Here are the steps for wrapping your wrist:

  1. Wrap your wrist bandage once, starting on the pinky side of the hand and facing down the hand.

  2. Pull the bandage on the thumb side of the palm once and then wrap it over.

  3. Cross the bandage to your wrist and wrap it around your wrist again.

  4. Turn your wrap on and over the palm to the rosy side of your hand.

  5. Wrap the wrist back.

  6. To secure the wrist, use the rest of the wrap. Just ensure that the wrist isn’t too tightly wrapped. You should strip the bandage and rewrap if your fingers tend to peel or go numb.

Home Care

The RICE protocol involves the procedure for a minor wrist sprain:

  1. Rest: rest at least 48 hours for your wrist.

  2. Ice: To decrease the swelling, apply ice immediately after the injury. Do not put ice on your skin directly. Put the cold packs for two to three minutes for 4 hours about 2 to 3 days.

  3. Compression: To reduce swelling, wear an elastic compression bandage.

  4. Elevation. Rest with your wrist higher than your heart as much as possible.

Non-steroids (NSAIDs) such as Aspirina (aspirin) or ibuprofen are used to relieve inflammation and swelling. These drugs may have side effects like ulcers and bleeding and need to be taken only on a prescription. When the pain lasts for more than 48 hours, it is recommended to see a doctor.

Non-Surgical Options

Wrist Treatment

A doctor treating a patient, Credits: canva


Moderate sprains may require immobilization with a wrist splint or brace for one week or more. Using a splint or brace may help avoid repetitive joint movement and sudden or unintentional use of the wrist to worsen the sprain. Because immobility can cause discomfort in your wrist, it is advised that these stretching exercises help you recover maximum mobility.

Surgical Treatment

In case of severe sprains, where a fully torn ligament needs to be repaired, surgery needs to be done. A wrist and hand surgeon will take care of the procedure. Surgery means reconnecting the ligament to the bone or reconstructing the injured ligament using a tendon grease.

Surgery is usually followed by a rehabilitation which includes exercises to strengthen the wrist to restore and regain the range of motions. TThe duration of the healing depends on the sprain intensity. For a complete recovery, a period of 6 to 12 months is required.

Physical Therapy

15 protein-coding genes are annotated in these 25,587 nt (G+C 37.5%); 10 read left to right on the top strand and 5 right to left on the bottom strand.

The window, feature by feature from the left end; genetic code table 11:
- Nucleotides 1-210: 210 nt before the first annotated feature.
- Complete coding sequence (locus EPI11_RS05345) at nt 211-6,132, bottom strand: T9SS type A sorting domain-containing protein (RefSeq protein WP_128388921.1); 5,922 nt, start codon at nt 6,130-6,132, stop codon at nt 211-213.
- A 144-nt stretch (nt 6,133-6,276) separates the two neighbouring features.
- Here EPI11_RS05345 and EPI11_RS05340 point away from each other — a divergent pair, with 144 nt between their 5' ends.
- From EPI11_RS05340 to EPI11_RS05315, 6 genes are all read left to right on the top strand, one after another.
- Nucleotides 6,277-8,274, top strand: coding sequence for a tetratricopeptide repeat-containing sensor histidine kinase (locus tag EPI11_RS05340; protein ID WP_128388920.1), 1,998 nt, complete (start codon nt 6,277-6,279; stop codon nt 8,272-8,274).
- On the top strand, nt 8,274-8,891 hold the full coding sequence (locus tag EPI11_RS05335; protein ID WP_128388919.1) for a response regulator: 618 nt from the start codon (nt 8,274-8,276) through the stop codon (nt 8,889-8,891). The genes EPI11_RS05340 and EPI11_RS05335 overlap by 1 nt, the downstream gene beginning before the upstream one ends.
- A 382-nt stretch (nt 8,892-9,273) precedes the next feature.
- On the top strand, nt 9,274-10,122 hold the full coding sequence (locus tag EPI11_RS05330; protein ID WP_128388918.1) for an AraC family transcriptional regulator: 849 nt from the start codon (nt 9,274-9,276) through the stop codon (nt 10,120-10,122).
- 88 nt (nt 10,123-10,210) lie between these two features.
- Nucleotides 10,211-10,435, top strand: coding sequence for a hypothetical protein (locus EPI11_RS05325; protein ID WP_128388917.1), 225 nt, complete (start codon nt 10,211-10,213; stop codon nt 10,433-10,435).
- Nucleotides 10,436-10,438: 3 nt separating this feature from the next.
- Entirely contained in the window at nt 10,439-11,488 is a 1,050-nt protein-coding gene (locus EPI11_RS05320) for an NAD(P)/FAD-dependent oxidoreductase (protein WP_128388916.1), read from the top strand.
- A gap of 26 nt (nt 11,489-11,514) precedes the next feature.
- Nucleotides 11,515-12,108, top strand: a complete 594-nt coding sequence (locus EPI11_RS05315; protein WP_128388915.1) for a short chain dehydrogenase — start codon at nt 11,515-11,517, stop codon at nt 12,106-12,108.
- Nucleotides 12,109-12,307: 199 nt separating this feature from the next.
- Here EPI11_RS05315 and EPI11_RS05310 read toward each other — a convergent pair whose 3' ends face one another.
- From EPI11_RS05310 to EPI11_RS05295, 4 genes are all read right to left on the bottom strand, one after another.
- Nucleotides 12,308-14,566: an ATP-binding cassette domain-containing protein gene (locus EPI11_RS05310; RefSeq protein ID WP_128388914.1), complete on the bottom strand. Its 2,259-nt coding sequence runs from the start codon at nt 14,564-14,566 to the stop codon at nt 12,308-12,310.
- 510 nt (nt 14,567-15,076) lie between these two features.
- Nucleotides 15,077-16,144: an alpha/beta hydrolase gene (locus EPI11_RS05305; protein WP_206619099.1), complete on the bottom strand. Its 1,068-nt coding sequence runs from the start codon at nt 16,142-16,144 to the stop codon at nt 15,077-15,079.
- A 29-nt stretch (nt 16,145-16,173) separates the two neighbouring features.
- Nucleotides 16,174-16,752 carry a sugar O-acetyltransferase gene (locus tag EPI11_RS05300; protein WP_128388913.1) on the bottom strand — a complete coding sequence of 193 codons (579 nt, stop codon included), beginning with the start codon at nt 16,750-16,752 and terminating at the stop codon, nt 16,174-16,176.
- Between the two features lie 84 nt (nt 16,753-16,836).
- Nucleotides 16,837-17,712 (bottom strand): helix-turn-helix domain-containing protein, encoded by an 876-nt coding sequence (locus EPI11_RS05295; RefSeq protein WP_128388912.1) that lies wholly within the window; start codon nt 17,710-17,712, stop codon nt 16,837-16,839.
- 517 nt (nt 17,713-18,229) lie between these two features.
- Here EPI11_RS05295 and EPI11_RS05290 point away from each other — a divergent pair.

how to treat a sprained wrist

Physiotherapy, Credits: canva


Exercises in physical therapy contribute to strength growth, endurance improvement and practical wrist movements. Exercises must be carried out under tolerated limits. Depending on the condition, a certified physical therapist may help you develop a recovery schedule for wrist.

How Long It Takes To Recover From A Wrist Sprain?

The recovery time may depend on the grade of a wrist sprain. Full healing time normally depends on the seriousness of the sprain, medication choice, patient age, pre-existing illnesses and post-treatment therapy exercises.

Mild injuries usually require two to ten weeks to heal. The healing process usually depends on the grade of the sprain and how properly it was managed. A grade 1 sprain may require 2 to 4 weeks time to recover and grade 3 sprains may take 3 to 6 months time for a full recovery.

A therapist may assist patients who have undergone surgery to achieve a complete recovery. Stretching and strengthening exercises can decrease muscle stiffness and increase the range of motion of the wrist joint are often prescribed for recovering patients.

Before returning to the old physical exercise, it is necessary to ensure the following:

  1. You don’t feel pain in your wrist when it is at rest

  2. You can grip and move objects like a bat or a racket without pain.

  3. Your injured wrist, the arms, and the hands are as strong as the uninjured one.

  4. If you rush to use your wrist before it heals, it may result in permanent damage.

Prevention of a Wrist Sprain

Prevention

Wrist guards, Credits: canva


As wrist sprains happen during a fall, be careful when walking on wet or slippery surfaces. Also, sprains happen during sports like skating, skateboarding, and skiing.

When you plan to participate in such activities, wear wrist guards or protective tape. This supports your wrist and prevents you from bending too far if you slip.

Inline skaters and snowboarders can secure their wrists using wrist guards. Divers of the platform should wear protective bandage, wrist splints or wraps that limit wrist extension. Choose ski poles that have low profile grip and finger-grooves to avoid handle sprains linked to skiing. Grip ski poles during a crash without braces and falling poles.